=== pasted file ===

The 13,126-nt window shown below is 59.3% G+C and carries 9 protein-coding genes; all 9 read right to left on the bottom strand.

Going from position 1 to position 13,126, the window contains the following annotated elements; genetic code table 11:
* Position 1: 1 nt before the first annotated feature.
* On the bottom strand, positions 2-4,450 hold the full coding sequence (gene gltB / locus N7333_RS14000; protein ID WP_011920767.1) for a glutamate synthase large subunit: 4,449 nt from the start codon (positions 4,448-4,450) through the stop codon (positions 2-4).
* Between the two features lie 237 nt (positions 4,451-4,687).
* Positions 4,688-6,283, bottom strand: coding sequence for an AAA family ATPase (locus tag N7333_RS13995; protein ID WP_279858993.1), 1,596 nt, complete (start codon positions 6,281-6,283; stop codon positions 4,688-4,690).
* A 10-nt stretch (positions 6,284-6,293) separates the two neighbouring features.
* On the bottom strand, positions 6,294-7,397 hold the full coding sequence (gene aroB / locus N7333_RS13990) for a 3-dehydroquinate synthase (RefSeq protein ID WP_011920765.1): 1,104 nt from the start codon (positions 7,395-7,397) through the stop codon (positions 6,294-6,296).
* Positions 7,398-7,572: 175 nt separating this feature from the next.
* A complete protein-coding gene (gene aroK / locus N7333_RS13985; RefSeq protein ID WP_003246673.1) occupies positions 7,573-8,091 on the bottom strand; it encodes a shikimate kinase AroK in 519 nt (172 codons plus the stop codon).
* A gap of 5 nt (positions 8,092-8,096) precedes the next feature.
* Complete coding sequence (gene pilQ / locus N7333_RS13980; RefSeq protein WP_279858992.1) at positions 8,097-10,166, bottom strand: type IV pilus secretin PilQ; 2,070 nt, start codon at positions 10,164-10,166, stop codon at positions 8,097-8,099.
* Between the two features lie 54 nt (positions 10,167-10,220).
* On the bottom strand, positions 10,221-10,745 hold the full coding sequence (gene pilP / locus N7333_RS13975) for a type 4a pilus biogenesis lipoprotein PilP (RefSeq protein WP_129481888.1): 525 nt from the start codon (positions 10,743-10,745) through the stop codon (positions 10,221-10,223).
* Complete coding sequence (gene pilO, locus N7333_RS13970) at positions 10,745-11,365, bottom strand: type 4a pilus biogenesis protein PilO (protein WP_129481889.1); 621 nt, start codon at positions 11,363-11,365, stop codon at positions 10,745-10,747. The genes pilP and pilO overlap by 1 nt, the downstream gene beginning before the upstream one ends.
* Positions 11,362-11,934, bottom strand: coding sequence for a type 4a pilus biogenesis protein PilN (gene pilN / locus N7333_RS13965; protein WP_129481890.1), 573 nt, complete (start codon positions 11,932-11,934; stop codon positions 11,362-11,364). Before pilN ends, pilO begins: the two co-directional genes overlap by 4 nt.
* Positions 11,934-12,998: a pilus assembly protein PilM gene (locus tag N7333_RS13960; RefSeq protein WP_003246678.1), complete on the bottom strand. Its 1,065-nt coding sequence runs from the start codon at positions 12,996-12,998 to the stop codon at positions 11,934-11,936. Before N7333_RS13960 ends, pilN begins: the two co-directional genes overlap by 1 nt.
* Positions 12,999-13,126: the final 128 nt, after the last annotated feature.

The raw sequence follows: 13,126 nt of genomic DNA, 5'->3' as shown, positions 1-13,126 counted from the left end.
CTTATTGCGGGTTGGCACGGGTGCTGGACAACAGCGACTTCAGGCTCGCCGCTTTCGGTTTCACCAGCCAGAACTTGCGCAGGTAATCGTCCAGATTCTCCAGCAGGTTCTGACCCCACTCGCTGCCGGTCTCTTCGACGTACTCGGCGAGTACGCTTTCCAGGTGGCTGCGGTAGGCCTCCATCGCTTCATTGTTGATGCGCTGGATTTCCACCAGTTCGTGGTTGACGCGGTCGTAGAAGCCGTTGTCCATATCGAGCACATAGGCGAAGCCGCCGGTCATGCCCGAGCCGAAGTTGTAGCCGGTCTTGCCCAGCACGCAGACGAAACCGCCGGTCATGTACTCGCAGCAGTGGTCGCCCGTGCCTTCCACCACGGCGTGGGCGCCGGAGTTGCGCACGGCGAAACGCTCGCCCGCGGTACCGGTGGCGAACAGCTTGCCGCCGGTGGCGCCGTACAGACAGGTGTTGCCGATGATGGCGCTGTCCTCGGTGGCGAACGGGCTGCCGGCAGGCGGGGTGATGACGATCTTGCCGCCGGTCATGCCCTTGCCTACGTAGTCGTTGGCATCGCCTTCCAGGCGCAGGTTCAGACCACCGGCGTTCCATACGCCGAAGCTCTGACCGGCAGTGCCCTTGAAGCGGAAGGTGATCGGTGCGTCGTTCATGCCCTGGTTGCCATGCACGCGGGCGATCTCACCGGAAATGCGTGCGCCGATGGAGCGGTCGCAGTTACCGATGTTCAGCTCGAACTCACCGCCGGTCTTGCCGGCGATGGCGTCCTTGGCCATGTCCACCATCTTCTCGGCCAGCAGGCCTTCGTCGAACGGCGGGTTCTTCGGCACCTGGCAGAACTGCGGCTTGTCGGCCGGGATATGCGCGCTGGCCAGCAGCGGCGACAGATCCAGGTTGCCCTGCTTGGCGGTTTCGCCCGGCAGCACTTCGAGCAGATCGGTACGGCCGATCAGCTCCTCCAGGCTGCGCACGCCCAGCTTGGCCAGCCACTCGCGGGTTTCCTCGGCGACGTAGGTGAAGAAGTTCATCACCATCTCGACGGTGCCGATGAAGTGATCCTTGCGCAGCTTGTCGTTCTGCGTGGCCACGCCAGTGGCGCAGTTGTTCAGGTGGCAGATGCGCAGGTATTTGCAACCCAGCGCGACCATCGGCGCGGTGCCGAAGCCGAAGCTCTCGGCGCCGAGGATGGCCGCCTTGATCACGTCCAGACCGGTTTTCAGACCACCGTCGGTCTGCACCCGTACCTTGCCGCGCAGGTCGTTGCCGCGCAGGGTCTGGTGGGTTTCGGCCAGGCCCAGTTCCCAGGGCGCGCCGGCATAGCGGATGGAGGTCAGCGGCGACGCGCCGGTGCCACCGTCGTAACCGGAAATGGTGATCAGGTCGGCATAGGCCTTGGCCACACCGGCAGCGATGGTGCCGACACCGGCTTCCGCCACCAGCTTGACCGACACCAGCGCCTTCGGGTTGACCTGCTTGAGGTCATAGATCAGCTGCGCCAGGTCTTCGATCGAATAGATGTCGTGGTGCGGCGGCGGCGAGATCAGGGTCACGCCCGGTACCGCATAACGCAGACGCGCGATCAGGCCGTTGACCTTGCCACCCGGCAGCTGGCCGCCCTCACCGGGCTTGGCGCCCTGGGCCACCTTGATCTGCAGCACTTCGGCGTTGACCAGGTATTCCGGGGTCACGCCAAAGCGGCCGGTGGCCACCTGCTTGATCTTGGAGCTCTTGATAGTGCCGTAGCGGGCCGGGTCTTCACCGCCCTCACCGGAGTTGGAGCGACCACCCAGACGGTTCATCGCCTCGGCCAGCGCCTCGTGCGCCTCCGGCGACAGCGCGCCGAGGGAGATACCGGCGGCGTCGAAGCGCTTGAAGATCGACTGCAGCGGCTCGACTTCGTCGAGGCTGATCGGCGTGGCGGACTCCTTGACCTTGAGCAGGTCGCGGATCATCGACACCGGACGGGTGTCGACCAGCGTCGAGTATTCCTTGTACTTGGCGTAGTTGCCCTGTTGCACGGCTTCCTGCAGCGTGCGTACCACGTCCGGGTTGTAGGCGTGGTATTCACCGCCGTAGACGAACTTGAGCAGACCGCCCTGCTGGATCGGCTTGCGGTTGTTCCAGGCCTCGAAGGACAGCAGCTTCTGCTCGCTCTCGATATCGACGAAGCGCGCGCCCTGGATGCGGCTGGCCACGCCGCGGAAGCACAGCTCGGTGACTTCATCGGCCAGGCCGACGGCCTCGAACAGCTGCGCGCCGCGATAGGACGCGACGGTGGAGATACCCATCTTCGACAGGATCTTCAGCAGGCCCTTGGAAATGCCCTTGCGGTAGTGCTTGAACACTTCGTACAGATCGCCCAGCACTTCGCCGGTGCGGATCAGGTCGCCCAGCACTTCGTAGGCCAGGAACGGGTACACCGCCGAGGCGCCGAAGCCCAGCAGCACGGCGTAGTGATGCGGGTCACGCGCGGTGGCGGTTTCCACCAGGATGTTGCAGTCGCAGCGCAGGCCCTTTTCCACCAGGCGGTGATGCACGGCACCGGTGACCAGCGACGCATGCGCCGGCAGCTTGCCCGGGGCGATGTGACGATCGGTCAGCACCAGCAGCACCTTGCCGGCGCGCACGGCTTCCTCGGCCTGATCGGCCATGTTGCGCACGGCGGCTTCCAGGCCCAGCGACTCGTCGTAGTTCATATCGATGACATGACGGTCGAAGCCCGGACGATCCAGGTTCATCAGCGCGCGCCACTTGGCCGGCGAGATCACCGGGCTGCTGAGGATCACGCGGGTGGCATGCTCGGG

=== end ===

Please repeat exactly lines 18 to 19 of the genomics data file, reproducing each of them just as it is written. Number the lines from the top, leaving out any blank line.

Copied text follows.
* Positions 12,999-13,126: the final 128 nt, after the last annotated feature.

The raw sequence follows: 13,126 nt of genomic DNA, 5'->3' as shown, positions 1-13,126 counted from the left end.